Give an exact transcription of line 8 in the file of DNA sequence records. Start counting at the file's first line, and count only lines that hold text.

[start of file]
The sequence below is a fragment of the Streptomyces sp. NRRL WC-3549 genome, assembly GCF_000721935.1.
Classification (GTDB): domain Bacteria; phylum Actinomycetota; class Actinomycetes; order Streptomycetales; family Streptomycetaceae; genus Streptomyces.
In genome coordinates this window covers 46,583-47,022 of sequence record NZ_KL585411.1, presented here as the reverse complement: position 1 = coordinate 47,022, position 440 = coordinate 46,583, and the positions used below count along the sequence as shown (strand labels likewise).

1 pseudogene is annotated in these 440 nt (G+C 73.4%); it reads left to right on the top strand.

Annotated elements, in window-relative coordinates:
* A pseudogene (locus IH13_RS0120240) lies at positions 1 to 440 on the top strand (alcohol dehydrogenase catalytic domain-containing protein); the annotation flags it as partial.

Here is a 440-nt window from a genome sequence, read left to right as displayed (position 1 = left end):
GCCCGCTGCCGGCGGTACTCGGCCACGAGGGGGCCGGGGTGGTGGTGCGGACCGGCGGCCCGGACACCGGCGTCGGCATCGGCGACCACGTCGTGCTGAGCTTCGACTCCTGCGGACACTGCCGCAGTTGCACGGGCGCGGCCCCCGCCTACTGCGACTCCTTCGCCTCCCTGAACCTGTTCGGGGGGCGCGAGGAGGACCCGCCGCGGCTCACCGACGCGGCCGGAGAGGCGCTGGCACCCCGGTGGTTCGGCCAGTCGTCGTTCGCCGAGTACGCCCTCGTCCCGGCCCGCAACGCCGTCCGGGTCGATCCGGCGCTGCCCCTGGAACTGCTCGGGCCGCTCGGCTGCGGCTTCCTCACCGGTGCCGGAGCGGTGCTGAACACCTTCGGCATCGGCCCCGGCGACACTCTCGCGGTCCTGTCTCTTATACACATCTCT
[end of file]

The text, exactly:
GCCCGCTGCCGGCGGTACTCGGCCACGAGGGGGCCGGGGTGGTGGTGCGGACCGGCGGCCCGGACACCGGCGTCGGCATCGGCGACCACGTCGTGCTGAGCTTCGACTCCTGCGGACACTGCCGCAGTTGCACGGGCGCGGCCCCCGCCTACTGCGACTCCTTCGCCTCCCTGAACCTGTTCGGGGGGCGCGAGGAGGACCCGCCGCGGCTCACCGACGCGGCCGGAGAGGCGCTGGCACCCCGGTGGTTCGGCCAGTCGTCGTTCGCCGAGTACGCCCTCGTCCCGGCCCGCAACGCCGTCCGGGTCGATCCGGCGCTGCCCCTGGAACTGCTCGGGCCGCTCGGCTGCGGCTTCCTCACCGGTGCCGGAGCGGTGCTGAACACCTTCGGCATCGGCCCCGGCGACACTCTCGCGGTCCTGTCTCTTATACACATCTCT